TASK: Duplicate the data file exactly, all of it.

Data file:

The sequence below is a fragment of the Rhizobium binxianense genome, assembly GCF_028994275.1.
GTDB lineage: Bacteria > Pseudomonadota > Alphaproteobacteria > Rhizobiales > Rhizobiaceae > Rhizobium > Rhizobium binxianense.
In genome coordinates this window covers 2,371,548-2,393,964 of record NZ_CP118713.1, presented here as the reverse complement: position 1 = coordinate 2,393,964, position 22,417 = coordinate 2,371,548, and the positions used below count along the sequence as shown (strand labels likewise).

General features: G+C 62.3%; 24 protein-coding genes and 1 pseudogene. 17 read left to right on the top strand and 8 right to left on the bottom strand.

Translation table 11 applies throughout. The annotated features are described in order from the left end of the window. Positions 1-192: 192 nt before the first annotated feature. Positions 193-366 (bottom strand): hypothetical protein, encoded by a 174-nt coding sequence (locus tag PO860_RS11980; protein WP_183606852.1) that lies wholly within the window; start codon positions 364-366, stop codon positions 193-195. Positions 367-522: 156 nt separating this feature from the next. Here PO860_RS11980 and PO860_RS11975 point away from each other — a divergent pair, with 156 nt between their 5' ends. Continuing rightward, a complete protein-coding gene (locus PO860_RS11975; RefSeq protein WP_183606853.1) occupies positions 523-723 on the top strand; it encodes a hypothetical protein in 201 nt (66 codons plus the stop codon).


The sequence below is a fragment of the Rhizobium binxianense genome, assembly GCF_028994275.1.
GTDB lineage: Bacteria > Pseudomonadota > Alphaproteobacteria > Rhizobiales > Rhizobiaceae > Rhizobium > Rhizobium binxianense.
In genome coordinates this window covers 2,371,548-2,393,964 of record NZ_CP118713.1, presented here as the reverse complement: position 1 = coordinate 2,393,964, position 22,417 = coordinate 2,371,548, and the positions used below count along the sequence as shown (strand labels likewise).

General features: G+C 62.3%; 24 protein-coding genes and 1 pseudogene. 17 read left to right on the top strand and 8 right to left on the bottom strand.

Translation table 11 applies throughout. The annotated features are described in order from the left end of the window. Positions 1-192: 192 nt before the first annotated feature. Positions 193-366 (bottom strand): hypothetical protein, encoded by a 174-nt coding sequence (locus tag PO860_RS11980; protein WP_183606852.1) that lies wholly within the window; start codon positions 364-366, stop codon positions 193-195. Positions 367-522: 156 nt separating this feature from the next. Here PO860_RS11980 and PO860_RS11975 point away from each other — a divergent pair, with 156 nt between their 5' ends. Continuing rightward, a complete protein-coding gene (locus PO860_RS11975; RefSeq protein WP_183606853.1) occupies positions 523-723 on the top strand; it encodes a hypothetical protein in 201 nt (66 codons plus the stop codon).